As the 48th Atomic Energy Week celebration (AEW) kicked-off on 07 December 2020, government officials and lawmakers underscored the significant contributions of various nuclear-related research and technologies, which improved the products and services in the medical and agriculture sectors.
According to Department of Science and Technology (DOST) Secretary Fortunato T. de la Peña, nuclear science and technology (S&T) continue to contribute in various developments in health, livelihood, public order, agriculture, and the future prosperity of the country.
"Nuclear and radiation applications have long since (been) proven instrumental in various applications. These include raising the yield of our crops, diagnosing and treating various diseases, and improving the competitiveness of our products," said de la Pena.
In fact, DOST-Philippine Nuclear Research Institute (PNRI) has been spearheading new frontier research on nuclear and radiation applications in the Philippines that have potential contributions to the economic and societal progress.
The DOST-PNRI Director Carlo A. Arcilla said that they have been harnessing the benefits of nuclear far beyond power generation.
"We are proud at DOST-PNRI spearheading another great leap in our country's nuclear medicine capabilities. With enough support, PET-CT and Cyclotron facilities will arise here in Quezon City, which will make diseases like cancer more affordable to Filipinos.
Dir. Arcilla also added that DOST-PNRI continues to apply the unique advantage of nuclear for noble applications. These include increasing crop yield with irrigation process and formulas, extracting uranium from seawater, and developing native fabrics for treating wastewater.
He also shared that DOST-PNRI is looking forward to expanding irradiation processing as a whole with the upgrading of COBALT-60 into a fully-automated facility.
"While the COBALT-60 was for the longest time the only facility of its kind in the Philippines, we are proud to report that technology adaptors are now planning to establish their own commercial irradiators in different parts of the country," said Dir. Arcilla.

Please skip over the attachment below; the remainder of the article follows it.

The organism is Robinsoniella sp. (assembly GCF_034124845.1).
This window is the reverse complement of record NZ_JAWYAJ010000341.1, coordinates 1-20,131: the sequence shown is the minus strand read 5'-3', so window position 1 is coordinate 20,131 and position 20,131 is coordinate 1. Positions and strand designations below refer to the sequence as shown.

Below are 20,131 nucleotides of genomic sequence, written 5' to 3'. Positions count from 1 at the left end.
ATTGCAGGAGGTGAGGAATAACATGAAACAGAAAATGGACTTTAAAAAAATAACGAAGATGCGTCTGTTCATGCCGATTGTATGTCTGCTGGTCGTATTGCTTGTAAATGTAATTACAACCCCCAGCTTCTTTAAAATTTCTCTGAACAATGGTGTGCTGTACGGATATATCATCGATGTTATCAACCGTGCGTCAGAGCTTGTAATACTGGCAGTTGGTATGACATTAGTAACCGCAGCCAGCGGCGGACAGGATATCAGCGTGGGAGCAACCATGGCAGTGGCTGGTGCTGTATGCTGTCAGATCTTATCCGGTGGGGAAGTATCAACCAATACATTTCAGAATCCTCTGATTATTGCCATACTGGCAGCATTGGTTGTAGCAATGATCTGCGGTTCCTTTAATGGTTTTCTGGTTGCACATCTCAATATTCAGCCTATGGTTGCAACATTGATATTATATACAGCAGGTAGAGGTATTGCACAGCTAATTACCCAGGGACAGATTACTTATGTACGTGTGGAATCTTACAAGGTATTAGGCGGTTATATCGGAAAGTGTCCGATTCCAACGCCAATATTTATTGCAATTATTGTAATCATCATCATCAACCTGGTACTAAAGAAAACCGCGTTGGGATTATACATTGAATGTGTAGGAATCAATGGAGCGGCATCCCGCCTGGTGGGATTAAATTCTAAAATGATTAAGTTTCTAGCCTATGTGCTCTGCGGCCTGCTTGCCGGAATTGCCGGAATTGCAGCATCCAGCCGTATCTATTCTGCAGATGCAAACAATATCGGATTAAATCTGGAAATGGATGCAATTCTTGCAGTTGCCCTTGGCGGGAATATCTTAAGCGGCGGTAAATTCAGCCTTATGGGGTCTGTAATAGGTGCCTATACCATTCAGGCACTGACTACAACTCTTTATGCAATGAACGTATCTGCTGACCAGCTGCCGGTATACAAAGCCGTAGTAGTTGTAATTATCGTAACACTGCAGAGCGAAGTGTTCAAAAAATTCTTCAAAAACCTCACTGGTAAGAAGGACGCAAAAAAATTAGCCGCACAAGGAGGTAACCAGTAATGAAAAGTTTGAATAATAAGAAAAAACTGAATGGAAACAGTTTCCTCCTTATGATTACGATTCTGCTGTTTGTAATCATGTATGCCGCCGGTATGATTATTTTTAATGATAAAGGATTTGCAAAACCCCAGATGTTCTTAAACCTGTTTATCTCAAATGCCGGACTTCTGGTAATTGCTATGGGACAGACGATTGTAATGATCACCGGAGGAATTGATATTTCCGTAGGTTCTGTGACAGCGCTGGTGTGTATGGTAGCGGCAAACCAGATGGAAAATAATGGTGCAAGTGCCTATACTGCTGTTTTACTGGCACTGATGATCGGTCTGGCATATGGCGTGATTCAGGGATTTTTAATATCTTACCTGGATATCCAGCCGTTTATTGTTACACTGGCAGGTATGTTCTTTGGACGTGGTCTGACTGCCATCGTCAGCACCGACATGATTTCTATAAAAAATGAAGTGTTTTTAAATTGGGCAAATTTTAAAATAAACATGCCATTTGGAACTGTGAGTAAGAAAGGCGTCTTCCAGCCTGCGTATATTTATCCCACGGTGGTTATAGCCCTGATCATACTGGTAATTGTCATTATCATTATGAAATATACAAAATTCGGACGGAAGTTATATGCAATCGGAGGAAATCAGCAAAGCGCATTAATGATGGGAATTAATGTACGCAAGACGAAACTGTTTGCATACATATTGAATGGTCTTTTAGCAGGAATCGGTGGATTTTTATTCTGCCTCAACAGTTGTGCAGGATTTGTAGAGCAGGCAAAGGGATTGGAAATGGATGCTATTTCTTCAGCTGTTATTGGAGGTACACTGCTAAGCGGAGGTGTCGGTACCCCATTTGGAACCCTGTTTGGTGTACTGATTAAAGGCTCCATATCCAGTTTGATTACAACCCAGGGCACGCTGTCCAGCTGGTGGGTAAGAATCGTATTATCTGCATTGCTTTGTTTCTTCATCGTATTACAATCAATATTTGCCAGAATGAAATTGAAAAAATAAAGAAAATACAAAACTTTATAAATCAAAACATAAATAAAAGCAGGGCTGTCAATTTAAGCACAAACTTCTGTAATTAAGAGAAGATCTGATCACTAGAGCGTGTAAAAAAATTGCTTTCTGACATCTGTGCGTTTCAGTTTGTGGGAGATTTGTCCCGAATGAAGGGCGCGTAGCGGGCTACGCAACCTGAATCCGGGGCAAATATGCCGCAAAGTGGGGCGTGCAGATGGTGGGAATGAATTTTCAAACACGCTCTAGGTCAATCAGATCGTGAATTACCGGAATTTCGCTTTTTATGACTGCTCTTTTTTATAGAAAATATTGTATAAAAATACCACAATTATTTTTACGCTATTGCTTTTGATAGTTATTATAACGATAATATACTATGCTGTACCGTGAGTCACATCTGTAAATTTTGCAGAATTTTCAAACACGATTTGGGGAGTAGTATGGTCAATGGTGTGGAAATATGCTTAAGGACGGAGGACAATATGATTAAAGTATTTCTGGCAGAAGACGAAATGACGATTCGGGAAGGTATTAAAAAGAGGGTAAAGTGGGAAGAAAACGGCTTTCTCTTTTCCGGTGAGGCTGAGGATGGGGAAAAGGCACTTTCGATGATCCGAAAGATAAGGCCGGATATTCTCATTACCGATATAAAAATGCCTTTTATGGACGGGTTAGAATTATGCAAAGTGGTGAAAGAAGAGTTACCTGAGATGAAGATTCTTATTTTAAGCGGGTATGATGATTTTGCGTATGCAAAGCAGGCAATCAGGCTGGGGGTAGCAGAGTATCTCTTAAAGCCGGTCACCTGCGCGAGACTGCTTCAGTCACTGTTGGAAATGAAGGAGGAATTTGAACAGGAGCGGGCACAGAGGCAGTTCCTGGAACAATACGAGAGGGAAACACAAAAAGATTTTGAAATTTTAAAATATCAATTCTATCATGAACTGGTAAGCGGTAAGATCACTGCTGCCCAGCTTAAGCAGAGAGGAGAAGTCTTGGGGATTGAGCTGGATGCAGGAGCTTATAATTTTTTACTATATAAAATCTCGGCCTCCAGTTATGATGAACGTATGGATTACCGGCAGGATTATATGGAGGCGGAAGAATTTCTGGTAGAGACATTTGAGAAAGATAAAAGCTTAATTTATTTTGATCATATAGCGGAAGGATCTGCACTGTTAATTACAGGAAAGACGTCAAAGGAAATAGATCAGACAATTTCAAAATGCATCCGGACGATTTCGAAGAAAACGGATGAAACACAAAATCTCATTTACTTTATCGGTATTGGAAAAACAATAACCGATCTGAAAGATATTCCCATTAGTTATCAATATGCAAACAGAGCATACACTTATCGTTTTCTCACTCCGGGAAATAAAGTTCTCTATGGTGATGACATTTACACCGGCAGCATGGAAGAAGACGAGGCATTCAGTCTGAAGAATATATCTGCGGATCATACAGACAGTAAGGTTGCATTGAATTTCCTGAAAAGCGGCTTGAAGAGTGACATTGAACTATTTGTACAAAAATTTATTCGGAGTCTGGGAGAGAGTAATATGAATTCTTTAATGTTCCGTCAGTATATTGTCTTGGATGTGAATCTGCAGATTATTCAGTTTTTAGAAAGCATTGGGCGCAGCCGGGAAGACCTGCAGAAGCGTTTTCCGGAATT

Meanwhile, in her video message, Senator Nancy Binay said that nuclear and radiation research products had far-reaching effects on society yet, the value of nuclear research beyond power generation are often overlook.
“The ongoing COVID pandemic has emphasized how crucial nuclear technology is, not only in protecting and improving our way of life but in safeguarding our life itself," said Sen. Binay.
She cited the reverse transcription-polymerase chain reaction (RT-PCR) test as an example, which is a key element in the government's efforts to combat the spread of COVID-19 is a nuclear application, and its derived techniques continue to serve as reliable tools in investigating, detecting, preventing, and containing the outbreak of various diseases.
Meanwhile, Sen. Binay also said that there is overgrowing evidence of how isotope and radiation techniques contribute to our agriculture and guarantee food security.
"Through these, we were able to help our farmers through the development of crop varieties that yield more and can withstand pests' diseases and harsher effects of climate change," Sen. Binay added.
The AEW virtual celebration runs until 11 December under the theme, "Agham at Teknolohiyang Pangnukleyar: Sandigan ng Kalusugan, Kaayusan, Kabuhayan at Kinabukasan." It highlights the latest developments in the local nuclear S&T and its role in addressing the pressing problems through virtual fora and exhibits.
The annual AEW celebration is mandated under Presidential Proclamation 1211 in 1973, which aims to generate awareness on the safe and beneficial uses of nuclear S&T.(By Allan Mauro V. Marfal, DOST-STII)
DOST-PNRI Director Carlo A. Arcilla shares how relevant is nuclear science and technology today in the country and how it could help key sectors in the society such as agriculture, health, and industry, including the prospects of nuclear power.
In her video message for the opening of the 48th Atomic Energy Week, Senator Nancy BInay that nuclear and radiation research products had had far-reaching effects on society, yet, the value of nuclear research beyond power generation often overlook.
By Allan Mauro V. Marfal, DOST-STII